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E.2 Amaze Your Friends!

In the long term, perhaps the most useful items are in the collection of vi related information in the alf.uib.no ftp archives. The original archives are at ftp://afl.uib.no/pub/vi . We had little success with this site, however the archives are mirrored at ftp://ftp.uu.net/pub/text-processing/vi . The file INDEX in that directory describes what's in the archives, and lists additional mirrors that may be geographically closer to you.

Unfortunately, these files were last updated in May of 1995. Fortunately, vi 's basic functionality has not changed, and the information and macros in the archive are still useful. The archive has four subdirectories:


Documentation on vi , also some comp.editors postings.


vi macros.


Various materials posted to comp.editors .


Source code for vi clones for various platforms (and other programs). Take things from here with caution, as much of it is out of date.

The docs and macros are the most interesting. The docs directory has a large number of articles and references, ranging from beginner's guides, explanations of bugs, quick references, and many short "how to" kinds of articles (e.g., how to capitalize just the first letter of a sentence in vi ). There's even a song about vi !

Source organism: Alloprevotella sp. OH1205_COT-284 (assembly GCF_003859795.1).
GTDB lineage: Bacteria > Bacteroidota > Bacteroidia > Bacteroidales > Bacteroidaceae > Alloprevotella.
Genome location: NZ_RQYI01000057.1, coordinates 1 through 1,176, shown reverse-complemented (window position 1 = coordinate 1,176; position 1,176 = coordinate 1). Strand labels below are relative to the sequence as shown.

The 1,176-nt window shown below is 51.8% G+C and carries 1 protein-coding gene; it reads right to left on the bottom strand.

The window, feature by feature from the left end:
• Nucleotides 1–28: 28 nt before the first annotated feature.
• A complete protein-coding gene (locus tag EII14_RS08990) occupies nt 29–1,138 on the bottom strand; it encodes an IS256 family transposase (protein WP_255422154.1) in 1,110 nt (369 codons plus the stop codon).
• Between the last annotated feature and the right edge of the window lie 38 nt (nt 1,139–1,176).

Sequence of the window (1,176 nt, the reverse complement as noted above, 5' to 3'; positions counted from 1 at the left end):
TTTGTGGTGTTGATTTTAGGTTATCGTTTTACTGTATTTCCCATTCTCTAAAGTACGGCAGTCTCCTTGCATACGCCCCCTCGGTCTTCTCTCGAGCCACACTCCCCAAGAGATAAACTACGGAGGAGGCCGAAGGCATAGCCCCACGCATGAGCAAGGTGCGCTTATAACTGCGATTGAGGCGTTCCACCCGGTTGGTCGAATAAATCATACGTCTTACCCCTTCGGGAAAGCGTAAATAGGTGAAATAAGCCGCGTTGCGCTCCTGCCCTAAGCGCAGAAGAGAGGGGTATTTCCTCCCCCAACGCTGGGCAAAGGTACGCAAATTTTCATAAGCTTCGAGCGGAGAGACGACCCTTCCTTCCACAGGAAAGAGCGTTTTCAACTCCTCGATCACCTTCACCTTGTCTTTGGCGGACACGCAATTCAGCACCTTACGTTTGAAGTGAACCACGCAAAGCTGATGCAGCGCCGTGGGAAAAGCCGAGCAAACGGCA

The macros directory has over 50 files in it that do different things. We mention just three of them. (Files whose names end in .Z are compressed with the UNIX compress program. They can be uncompressed with either uncompress or gunzip .)


An emacs "emulator." The idea behind it is to turn vi into a modeless editor (one that is always in input mode, with commands done with control keys). It is actually done with a shell script that replaces the EXINIT environment variable.


This is perhaps the most famous of the unusual uses of vi ; a set of macros that solve the Towers of Hanoi programming problem. This program simply displays the moves, it does not actually draw the disks. For fun, we have reprinted it in the sidebar.


This program uses vi to implement an actual Turing machine! It's rather amazing to watch it execute the programs.

There are many, many more interesting macros, including Perl and RCS modes and even a Word Star emulator.

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